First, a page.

Crushing ideas, shredding inspiration
There’s no escape from the pressure
I stare at my computer screen in a daze
Wondering what sentence, what word comes next
Don’t think, just start writing
No matter how stupid or cliché I sound
I can always rewrite this later
This is the refrain that keeps me going
I cling to it, ignoring that bird’s annoying chirp
Echoing the critical tone of my inner editor
Yes, it may be crap, what I’m putting on the page
Crap can fertilize better things
Allow a finish product to grow
In the full flower of its beauty

From rough, ugly beginnings. 

Wednesday, August 12, 2020

Paula's Prompts: Wednesday Words

On April 8, 2020, P.T. Wyant posted at  a Wednesday Words prompt involving a lost comb, a pile of notes, and noisy neighbors.

This poem was the result...

Can’t find my comb
Can’t find my sense
Somehow it got lost in the pile of notes
All is confusion
All is lost in the clamour
Noisy neighbors screaming through the walls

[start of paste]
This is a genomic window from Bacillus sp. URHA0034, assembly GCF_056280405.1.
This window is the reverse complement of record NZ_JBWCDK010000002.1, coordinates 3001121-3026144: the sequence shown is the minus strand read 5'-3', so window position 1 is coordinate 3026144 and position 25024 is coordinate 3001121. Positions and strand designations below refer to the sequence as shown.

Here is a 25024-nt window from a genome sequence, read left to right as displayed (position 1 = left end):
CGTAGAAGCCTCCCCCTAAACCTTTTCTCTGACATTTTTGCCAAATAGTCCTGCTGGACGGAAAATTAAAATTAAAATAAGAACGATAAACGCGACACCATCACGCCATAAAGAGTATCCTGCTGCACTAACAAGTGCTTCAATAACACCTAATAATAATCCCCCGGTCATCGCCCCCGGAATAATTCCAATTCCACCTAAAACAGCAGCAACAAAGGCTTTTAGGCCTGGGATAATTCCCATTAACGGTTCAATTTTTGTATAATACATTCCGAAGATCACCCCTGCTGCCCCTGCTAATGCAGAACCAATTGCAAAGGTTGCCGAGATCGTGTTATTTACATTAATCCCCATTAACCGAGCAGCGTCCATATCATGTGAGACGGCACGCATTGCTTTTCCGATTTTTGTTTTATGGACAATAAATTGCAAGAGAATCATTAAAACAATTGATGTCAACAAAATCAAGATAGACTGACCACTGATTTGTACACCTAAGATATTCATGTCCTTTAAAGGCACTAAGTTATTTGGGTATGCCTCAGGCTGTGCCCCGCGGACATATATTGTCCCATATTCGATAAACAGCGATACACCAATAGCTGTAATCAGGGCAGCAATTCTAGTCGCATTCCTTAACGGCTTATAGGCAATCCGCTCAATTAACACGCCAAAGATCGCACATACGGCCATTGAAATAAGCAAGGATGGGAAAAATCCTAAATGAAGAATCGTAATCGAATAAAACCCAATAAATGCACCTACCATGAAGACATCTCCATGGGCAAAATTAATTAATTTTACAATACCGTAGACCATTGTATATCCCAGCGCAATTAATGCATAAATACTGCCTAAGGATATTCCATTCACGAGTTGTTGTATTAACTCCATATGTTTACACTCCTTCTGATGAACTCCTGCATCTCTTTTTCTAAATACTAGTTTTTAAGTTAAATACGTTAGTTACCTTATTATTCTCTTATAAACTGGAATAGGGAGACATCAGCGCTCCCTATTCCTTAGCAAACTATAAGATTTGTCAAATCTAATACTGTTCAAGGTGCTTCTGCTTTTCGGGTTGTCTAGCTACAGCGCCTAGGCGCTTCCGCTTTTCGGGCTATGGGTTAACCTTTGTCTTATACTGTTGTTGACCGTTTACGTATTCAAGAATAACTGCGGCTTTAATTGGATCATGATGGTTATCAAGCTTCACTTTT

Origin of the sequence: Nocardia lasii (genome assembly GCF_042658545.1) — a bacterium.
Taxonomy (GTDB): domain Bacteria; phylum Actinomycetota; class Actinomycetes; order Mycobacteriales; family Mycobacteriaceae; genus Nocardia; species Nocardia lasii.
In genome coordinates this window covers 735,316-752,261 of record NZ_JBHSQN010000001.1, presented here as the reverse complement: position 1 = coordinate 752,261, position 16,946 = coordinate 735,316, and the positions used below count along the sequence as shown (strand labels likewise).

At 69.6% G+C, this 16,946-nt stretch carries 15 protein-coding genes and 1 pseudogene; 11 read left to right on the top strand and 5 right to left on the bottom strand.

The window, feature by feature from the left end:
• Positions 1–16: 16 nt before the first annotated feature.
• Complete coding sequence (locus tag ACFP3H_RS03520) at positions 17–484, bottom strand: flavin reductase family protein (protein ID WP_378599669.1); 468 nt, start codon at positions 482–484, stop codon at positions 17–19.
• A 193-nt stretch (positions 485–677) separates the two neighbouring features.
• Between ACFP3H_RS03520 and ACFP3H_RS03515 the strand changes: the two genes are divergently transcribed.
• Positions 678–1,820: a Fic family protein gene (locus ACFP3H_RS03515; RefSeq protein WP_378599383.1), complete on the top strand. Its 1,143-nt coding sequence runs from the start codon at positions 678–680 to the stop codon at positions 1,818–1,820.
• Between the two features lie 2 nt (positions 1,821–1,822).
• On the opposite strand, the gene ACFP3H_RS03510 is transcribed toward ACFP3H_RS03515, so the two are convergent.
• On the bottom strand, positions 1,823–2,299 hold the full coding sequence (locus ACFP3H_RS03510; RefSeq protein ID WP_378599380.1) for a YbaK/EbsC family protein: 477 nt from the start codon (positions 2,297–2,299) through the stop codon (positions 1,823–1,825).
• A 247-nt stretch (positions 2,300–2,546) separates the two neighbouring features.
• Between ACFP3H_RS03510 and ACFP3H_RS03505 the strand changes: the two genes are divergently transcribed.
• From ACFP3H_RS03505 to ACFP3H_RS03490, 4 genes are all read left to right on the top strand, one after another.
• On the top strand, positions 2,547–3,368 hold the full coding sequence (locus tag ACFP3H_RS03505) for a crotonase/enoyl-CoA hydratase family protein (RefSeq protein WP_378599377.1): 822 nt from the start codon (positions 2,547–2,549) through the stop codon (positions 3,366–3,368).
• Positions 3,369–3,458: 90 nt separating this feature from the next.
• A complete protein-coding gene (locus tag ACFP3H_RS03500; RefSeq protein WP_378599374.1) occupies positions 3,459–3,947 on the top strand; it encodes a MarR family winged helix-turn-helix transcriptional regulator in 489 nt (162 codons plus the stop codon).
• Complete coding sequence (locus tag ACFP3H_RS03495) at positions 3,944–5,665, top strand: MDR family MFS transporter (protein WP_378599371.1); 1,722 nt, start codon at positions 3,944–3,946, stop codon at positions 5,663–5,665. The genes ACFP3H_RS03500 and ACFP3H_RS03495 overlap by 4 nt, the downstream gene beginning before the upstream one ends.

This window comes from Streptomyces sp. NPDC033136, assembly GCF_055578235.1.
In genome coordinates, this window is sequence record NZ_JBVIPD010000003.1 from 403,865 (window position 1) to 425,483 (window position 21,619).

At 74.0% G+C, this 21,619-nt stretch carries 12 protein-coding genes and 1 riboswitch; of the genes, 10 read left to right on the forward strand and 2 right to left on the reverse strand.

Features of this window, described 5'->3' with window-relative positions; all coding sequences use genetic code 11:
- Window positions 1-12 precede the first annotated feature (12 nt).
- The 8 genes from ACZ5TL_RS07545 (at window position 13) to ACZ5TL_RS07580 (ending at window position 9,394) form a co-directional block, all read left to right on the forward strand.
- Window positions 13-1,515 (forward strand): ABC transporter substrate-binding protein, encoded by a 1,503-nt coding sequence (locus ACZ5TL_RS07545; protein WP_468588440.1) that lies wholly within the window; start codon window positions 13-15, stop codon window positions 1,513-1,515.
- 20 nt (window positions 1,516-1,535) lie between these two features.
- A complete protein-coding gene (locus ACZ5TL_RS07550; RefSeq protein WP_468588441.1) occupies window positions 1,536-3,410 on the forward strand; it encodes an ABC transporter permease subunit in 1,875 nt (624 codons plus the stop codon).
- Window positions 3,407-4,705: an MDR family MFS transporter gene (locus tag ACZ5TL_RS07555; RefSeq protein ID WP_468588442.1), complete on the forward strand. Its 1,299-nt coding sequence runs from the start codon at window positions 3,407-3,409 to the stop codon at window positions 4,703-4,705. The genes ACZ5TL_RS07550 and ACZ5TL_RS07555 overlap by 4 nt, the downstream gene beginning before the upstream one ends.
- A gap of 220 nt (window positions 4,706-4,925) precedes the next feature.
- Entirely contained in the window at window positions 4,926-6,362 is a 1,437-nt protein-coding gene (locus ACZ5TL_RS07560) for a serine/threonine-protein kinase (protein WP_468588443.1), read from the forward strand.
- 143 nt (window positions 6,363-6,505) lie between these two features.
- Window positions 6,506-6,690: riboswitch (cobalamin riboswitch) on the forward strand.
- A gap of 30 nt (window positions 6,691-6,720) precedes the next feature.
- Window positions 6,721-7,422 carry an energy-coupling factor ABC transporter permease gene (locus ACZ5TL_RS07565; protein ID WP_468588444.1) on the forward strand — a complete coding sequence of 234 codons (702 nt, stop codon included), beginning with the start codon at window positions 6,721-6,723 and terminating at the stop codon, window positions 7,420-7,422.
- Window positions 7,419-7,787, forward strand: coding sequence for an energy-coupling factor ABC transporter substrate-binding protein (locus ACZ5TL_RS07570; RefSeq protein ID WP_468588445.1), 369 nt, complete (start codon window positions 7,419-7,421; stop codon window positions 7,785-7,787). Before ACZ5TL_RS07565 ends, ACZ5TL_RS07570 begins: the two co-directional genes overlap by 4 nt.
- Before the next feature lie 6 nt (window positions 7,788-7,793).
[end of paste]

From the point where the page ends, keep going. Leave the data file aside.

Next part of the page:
Demanding attention
Demanding things I don’t want to give them
A crass soundtrack holding me captive
Are they trying to make a cheap radio show of their reality?
Broadcasting to anyone who can’t get away?
Or are they too wrapped up in that reality to notice or care
They’re disturbing mine, disturbing anyone’s in range
A shockwave of sound disturbing patterns of thought
Disrupting any attempts at organizing my environment
A mess dropped in my attempts to cleanse it
Deliberate or not it’s jarringly rude
Just another example of rudeness in an increasingly rude world
Where common courtesy fades into one more myth. 

Wednesday, August 5, 2020

#QueerBlogWed: Paula's Prompts

On April 1, 2020, P.T. Wyant posted at a Wednesday Words prompt involving a prank, a bow tie, and a flower.